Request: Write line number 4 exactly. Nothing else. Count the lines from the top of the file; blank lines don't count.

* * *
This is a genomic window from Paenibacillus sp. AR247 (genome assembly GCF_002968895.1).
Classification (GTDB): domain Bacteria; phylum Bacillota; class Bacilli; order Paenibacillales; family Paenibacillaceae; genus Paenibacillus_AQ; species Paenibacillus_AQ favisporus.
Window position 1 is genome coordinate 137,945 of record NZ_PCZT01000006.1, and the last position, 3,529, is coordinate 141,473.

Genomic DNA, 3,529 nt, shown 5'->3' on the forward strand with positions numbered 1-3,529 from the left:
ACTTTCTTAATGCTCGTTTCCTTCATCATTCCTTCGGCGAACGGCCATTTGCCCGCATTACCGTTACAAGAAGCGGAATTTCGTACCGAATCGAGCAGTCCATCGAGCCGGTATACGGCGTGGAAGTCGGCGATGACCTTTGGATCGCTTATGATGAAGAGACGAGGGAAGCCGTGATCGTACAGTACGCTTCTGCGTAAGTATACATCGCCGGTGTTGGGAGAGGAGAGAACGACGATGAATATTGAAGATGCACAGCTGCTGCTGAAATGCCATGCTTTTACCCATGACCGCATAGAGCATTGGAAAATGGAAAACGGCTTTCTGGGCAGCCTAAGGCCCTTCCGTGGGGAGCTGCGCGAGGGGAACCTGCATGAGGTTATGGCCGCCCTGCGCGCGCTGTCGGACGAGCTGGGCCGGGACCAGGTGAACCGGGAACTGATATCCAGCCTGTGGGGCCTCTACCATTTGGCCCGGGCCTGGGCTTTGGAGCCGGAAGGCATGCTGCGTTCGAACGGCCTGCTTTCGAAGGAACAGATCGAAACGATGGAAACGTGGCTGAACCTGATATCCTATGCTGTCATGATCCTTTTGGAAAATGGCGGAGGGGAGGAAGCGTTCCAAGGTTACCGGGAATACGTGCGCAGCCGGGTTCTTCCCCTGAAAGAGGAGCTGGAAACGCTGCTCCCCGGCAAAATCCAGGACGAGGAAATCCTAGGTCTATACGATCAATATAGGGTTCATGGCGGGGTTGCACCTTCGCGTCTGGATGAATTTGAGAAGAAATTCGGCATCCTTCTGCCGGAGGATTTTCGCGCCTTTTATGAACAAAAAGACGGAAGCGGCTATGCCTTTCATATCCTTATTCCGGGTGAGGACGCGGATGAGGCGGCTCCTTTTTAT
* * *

Genomic DNA, 3,529 nt, shown 5'->3' on the forward strand with positions numbered 1-3,529 from the left: